Today's Paper Digital FAQ Obits River Valley Democrat-Gazette Newsletters NWA Vaccine Information NWA Screening Sites Virus Interactive Map Coronavirus FAQ Crime Razorback Sports Today's Photos Puzzles

Sutton gets his due with Hall of Fame

by Frankie Frisco | May 17, 2021 at 2:02 a.m.
Sean Sutton, right, son of Eddie Sutton, shakes hands with Kansas coach Bill Self, as Kentucky coach John Calipari, left, and Sidney Moncrief after his father was enshrined as part of the 2020 Basketball Hall of Fame class, Saturday, May 15, 2021, in Uncasville, Conn. Moncrief played at Arkansas while Eddie Sutton coached there. (AP Photo/Kathy Willens)

Eddie Sutton's trek to the Naismith Memorial Basketball Hall of Fame came to an end Saturday.

Sutton, who died in May 2020, was posthumously inducted into the hall during a ceremony in Uncasville, Conn. Sutton was elected to the hall shortly before his death, but the 2020 class -- which included basketball legends Kobe Bryant, Tim Duncan and Kevin Garnett -- had a delayed induction due to the covid-19 pandemic.

Sutton was a finalist for the hall of fame seven times before he reached the 75% voting threshold required for enshrinement. The Naismith Hall of Fame is considered the highest individual lifetime achievement in basketball.

"Today is a special day for the Sutton family," said Sean Sutton, the second of Eddie Sutton's three sons, during a prerecorded speech that played during the ceremony. "My brothers and I are honored to be here and share this moment with our families. We had hoped and prayed that this day would come, that our dad would finally get inducted into the coveted Basketball Hall of Fame. We are so grateful that he was alive to get the call, grateful we were there to see the excitement on his face, but sad he isn't alive to give this speech. He would have done an amazing job.

"My dad loved the game of basketball and embraced the history of the game. His teams were tough, disciplined and known for playing great man-to-man defense. He was a tremendous motivator and his teams always played hard."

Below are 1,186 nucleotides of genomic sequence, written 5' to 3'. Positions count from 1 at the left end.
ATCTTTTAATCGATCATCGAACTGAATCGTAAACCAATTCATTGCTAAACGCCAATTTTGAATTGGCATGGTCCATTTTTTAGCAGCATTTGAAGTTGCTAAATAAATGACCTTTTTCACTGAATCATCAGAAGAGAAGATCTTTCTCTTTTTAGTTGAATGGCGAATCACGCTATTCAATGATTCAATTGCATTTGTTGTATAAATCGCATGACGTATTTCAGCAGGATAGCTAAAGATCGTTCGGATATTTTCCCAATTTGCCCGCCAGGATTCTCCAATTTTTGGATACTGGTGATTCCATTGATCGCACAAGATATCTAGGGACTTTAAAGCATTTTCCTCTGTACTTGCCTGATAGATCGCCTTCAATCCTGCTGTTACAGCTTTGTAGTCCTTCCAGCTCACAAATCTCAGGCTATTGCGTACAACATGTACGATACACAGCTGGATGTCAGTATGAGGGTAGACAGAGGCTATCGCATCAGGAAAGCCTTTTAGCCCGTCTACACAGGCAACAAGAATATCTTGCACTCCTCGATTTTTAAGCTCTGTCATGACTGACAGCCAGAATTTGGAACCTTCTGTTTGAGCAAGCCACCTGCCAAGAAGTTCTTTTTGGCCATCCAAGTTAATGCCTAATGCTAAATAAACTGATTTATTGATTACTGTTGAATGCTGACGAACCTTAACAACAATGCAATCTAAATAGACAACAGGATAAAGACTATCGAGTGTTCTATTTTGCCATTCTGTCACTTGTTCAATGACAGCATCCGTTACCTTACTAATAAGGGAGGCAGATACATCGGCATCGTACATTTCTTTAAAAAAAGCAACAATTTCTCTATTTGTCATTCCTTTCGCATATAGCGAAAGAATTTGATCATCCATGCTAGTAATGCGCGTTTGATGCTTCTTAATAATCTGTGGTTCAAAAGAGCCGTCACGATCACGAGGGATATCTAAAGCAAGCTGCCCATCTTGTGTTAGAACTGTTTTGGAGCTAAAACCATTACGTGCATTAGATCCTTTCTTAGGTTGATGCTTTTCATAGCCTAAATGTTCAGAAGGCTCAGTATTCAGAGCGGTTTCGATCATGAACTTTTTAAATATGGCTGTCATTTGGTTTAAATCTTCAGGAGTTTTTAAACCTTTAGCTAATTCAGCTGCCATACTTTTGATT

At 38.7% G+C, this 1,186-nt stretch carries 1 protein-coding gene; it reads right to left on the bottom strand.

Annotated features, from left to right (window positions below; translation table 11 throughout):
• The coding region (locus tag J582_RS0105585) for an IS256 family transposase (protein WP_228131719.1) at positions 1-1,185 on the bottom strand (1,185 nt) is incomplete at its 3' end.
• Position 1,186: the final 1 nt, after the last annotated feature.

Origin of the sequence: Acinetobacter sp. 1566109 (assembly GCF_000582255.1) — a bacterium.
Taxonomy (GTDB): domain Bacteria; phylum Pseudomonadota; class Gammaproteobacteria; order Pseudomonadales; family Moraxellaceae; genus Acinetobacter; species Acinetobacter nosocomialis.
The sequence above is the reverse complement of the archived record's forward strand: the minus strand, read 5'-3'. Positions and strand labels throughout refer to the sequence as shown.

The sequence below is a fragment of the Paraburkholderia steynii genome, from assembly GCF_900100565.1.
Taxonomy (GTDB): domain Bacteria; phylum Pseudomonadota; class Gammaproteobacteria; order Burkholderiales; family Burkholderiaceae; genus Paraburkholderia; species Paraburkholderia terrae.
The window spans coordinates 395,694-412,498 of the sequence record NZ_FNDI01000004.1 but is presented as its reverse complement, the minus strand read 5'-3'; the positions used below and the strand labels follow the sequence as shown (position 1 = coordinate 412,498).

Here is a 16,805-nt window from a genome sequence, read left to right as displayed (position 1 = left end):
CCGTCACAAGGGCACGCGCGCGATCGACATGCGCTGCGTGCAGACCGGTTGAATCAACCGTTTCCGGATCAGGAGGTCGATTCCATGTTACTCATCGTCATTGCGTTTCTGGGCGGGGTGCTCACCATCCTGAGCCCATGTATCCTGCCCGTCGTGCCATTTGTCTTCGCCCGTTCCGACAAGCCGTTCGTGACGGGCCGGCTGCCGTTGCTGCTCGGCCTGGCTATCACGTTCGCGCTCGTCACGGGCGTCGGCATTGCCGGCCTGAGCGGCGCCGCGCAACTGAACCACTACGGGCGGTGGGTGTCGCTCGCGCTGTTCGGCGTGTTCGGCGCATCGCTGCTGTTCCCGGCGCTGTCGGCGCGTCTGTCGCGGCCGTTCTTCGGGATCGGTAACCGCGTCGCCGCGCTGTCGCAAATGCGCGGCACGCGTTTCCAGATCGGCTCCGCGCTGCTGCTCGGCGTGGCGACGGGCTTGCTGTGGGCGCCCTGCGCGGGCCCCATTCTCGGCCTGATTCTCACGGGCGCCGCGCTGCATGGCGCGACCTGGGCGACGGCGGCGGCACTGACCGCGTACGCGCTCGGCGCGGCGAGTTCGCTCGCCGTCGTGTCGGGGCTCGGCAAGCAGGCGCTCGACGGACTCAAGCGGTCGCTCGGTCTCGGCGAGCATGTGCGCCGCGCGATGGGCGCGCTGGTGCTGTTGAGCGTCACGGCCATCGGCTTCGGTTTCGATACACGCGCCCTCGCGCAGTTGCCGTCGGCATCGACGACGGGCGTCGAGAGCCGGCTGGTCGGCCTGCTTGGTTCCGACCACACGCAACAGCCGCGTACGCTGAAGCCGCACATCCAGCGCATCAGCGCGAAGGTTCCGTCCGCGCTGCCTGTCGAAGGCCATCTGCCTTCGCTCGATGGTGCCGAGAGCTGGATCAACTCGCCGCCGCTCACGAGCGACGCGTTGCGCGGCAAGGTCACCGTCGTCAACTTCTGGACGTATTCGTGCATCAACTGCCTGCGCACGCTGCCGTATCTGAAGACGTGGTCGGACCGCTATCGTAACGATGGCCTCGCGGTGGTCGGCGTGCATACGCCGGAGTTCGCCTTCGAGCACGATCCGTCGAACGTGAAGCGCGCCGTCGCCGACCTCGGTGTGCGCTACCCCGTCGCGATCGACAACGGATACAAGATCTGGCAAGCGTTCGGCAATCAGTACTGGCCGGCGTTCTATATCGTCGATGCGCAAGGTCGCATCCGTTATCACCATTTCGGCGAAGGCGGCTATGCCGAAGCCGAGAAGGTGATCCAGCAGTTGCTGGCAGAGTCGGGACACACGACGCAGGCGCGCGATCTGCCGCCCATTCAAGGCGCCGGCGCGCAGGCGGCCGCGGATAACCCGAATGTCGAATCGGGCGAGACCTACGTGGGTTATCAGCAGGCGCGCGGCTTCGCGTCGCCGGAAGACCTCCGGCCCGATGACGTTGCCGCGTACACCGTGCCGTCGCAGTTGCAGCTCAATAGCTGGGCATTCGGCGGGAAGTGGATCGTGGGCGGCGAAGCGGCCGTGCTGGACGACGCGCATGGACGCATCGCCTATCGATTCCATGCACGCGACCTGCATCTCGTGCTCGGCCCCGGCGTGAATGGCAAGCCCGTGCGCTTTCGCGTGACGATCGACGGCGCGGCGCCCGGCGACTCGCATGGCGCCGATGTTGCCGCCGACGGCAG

Sean Sutton was joined on stage by hall of famers Sidney Moncrief, John Calipari and Bill Self, who served as Eddie Sutton's presenters.

Moncrief was an All-American under Sutton at the University of Arkansas in the 1970s. Self coached under Sutton at Oklahoma State and Calipari was a long-time acquaintance.

"It gave my dad great joy to know his coaching accomplishments were recognized by his peers who he respected and loved," Sean Sutton said.

Eddie Sutton won 804 career games and 10 regular-season conference championships in his career and was the first coach to take four schools -- Creighton, Arkansas, Kentucky and Oklahoma State -- to the NCAA Tournament. He was elected to the College Basketball Hall of Fame in 2011.

"The thing that impresses me is the excellence in any program he puts his hands on," said former NBA and college coach Larry Brown during a video presentation. "If you look at most of the places he went, they were able to win right away.

"If you look at his body of work, look at the coaches he turned out that worked for him -- he's just had an amazing imprint on our game."

Moncrief said Sutton was "critically" important to the success of Arkansas' basketball program. Sutton coached the Razorbacks for 11 seasons from 1974-85 and compiled a record of 260-75.

Arkansas, which had not been to the NCAA Tournament in 16 years prior to Sutton's hiring, went to the NCAA Tournament in each of his final nine seasons, and in 1978 Sutton led the Razorbacks to their first Final Four in 33 years.

Sutton's Arkansas teams won five Southwest Conference championships and three SWC Tournament championships.

"He coached us to play at a higher level because he coached us up," said Moncrief, who was inducted into the Naismith Hall of Fame in 2019.

Moncrief, Sutton and Nolan Richardson (2014) are the only individuals with ties to the Arkansas program who have been inducted into the Naismith Hall of Fame.


Sponsor Content